30. 30. can use as a basis for future expansion. Being a “me-too” company in an existing market is a moredifficult proposition given your limited resources.To create this company in a newly defined market space, you will focus on a target customer.A target customer is a group of potential customers who share many characteristics and who would allhave similar reason to buy a particular product. Focus is the most important skill for an entrepreneur,and as you will find throughout these steps, it is difficult to focus too much. You must work hard toidentify and understand customers through primary market research, because relying on “educatedassumptions” or third-party analysis is guesswork when you are creating new markets.Once you have established a foothold within that target group, meaning that you’ve provided thatgroup with a substantially superior product and they are paying you for it, you will have enoughresources to expand to an adjacent market. In an adjacent market, some customer characteristics willbe the same as your primary market, but there will be enough differences to require tailoring yourstrategy appropriately. That process is covered in Steps 14 and 24.WHEN “PAYING CUSTOMERS” LEAD YOU ASTRAYWhile paying customers ultimately determine whether your product is successful, there are twocommon pitfalls you may encounter if you do not focus on creating a new market.The first is “selling to everyone,” which is the idea that you, as a fledgling startup with little to noresources, can make products that fit the needs of anyone you run across.Let’s say you have invented a new polymer that waterproofs fabric better than anything on themarket. You first hear from your friend Sally, who read in the newspaper that camping equipment is alucrative market, so she suggests you sell tents. Your cousin Joe chimes in; he wants waterproofunderwear. A neighbor thinks that easy-to-clean stuffed animals for children would be just lovely.To design and execute any of these products will take time and resources. If you start productionon one product, and find there aren’t enough customers to make your venture profitable, you almostcertainly will not have the resources to keep making products until you find a profitable market.The second common pitfall is “The China Syndrome,” also known to my students as “fun withspreadsheets.” Rather than create a new market, the thinking goes, one could choose a huge existingmarket, get a fraction of the market share, and reap the rewards. After all, if you could get even atenth of a percent of the toothbrush market in China (population 1.3 billion), wouldn’t you make a lotof money?The logic would go something like this: “The Internet says China has over 1.3 billion people. Ifthey all have teeth, the market size is 1.3 billion customers. I’ll build a toothbrush for the Chinesemarket, and maybe we’ll get 0.1 percent market share in the first year. If each person buys threec01-sam 30 April 2013; 12:48:1626 Disciplined Entrepreneurship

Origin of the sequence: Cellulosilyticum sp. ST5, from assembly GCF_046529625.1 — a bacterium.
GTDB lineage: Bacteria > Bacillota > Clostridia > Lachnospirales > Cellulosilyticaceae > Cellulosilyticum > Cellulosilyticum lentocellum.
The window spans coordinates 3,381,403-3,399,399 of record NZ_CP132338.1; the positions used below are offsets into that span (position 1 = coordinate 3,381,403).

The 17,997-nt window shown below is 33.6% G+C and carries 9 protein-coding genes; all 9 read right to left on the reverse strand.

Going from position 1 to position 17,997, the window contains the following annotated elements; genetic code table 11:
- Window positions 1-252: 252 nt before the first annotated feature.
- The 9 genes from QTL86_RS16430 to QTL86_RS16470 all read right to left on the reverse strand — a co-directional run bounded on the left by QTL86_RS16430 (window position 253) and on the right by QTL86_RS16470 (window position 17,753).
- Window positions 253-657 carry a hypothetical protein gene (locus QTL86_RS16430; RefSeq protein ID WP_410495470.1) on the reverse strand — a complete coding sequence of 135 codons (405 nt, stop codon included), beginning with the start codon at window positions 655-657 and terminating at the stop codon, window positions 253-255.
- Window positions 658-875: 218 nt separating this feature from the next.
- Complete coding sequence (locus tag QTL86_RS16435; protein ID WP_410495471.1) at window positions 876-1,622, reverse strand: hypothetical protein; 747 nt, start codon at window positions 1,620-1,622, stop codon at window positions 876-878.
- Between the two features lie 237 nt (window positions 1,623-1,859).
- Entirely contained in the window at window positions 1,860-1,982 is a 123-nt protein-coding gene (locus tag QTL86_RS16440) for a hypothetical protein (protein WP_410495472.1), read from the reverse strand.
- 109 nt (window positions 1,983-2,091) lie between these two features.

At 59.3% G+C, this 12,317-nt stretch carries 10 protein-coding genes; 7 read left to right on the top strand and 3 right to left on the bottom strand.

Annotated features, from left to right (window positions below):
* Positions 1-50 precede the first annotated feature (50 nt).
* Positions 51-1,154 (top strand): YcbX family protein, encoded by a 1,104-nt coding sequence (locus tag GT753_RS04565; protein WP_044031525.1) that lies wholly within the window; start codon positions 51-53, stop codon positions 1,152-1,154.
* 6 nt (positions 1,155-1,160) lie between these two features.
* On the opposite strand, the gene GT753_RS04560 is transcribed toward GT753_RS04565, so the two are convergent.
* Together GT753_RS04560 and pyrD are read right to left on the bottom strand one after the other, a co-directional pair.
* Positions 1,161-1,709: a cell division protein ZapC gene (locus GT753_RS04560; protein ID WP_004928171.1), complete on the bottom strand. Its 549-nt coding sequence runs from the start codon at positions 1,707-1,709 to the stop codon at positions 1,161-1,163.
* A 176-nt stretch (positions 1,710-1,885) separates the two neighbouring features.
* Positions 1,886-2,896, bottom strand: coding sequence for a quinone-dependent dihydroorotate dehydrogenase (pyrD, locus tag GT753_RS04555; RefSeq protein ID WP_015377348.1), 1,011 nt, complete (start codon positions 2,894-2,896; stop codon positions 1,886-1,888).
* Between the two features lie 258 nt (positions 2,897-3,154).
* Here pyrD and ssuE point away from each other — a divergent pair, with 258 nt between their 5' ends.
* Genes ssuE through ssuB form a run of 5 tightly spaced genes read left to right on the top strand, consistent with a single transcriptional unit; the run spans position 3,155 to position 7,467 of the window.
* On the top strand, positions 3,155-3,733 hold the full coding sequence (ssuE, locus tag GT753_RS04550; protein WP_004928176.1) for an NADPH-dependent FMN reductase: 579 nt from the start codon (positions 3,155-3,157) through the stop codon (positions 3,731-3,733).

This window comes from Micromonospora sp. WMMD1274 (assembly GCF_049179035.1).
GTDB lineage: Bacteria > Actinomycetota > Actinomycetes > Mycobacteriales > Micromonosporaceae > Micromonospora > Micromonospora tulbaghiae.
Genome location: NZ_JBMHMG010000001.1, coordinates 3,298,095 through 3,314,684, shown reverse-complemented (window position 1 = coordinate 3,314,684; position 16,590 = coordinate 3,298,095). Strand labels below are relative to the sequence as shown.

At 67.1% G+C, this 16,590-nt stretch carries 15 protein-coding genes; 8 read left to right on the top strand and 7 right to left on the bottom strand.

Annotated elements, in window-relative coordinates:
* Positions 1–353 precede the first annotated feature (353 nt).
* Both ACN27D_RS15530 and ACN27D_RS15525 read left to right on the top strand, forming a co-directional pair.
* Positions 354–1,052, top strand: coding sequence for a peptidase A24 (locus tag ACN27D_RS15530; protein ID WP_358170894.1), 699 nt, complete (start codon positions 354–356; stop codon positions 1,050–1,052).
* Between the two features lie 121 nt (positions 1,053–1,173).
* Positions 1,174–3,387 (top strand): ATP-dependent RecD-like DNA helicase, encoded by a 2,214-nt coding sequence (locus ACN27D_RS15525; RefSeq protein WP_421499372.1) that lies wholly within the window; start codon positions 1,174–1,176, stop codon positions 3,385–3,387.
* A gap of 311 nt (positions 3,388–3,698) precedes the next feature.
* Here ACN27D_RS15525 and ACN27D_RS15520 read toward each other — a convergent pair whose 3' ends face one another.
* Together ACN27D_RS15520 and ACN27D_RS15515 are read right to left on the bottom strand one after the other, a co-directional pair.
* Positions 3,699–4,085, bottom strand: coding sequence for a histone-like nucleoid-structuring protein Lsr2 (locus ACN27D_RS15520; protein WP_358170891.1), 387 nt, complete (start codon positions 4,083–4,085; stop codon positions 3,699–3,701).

31. 31. toothbrushes a year, we could sell 3.9 million toothbrushes a year, and if we sell them for $1 each, wehave $3.9 million in sales the first year, with lots of room to grow.”I call such a high-level market analysis “fun with spreadsheets” because you have not demon-strated in a compelling manner why people would buy your product or why your market share wouldincrease over time. You also have not validated any of your assumptions by learning directly fromcustomers—you probably haven’t even been to China. After all, if entrepreneurship were this easy,wouldn’t everyone sell toothbrushes to China?Big companies with lots of resources can afford to work hard on gaining incremental market share,but entrepreneurs don’t have the luxury of resources. Don’t get ensnared by “The China Syndrome.”Take your resources and apply them to a narrow, carefully defined new market that you candominate.COMPLEX PAYING CUSTOMERS: PRIMARY VERSUS SECONDARYCUSTOMERS AND TWO-SIDED MARKETSThus far, I have used “customer” to refer to the entity – such as a household, organization, orindividual – who pays for, acquires, and uses your product. Within the broad definition of a customer,there is the end user, who ultimately uses your product, and the economic buyer, who makes the finaldecision about whether to acquire the product. The end user and economic buyer can be the sameperson, depending on the situation. (I describe the various roles of a customer in more detail in Step12, Determine the Customer’s Decision-Making Unit [DMU].)But there are two cases in which this definition gets more complicated. The first is when yourbusiness model calls for both primary customers (end users) and secondary customers (economicbuyers) in order to make money. Often, these businesses are structured where the primary customeris charged at below cost, or gets a product for free, and a third party pays for access to the primarycustomer and/or the primary customer’s information. For instance, Google’s search engine is freeto use, but Google sells advertisements on search results pages to make money. Google’s ability toprovide advertisers with keyword-targeted ad placement and demographic information about searchusers further enhances Google’s value proposition to advertisers.You likely will not have a primary/secondary customer delineation until you have completed Step15, Design a Business Model, so for now, focus on your primary customer as you complete the firstseveral steps.The second case is called a two-sided or multi-sided market, where you need multiple targetcustomers for your business to exist. eBay is a good example, because it needs both sellers and buyers(supply and demand) to participate in its auctions to be successful.c01-sam 30 April 2013; 12:48:16Market Segmentation 27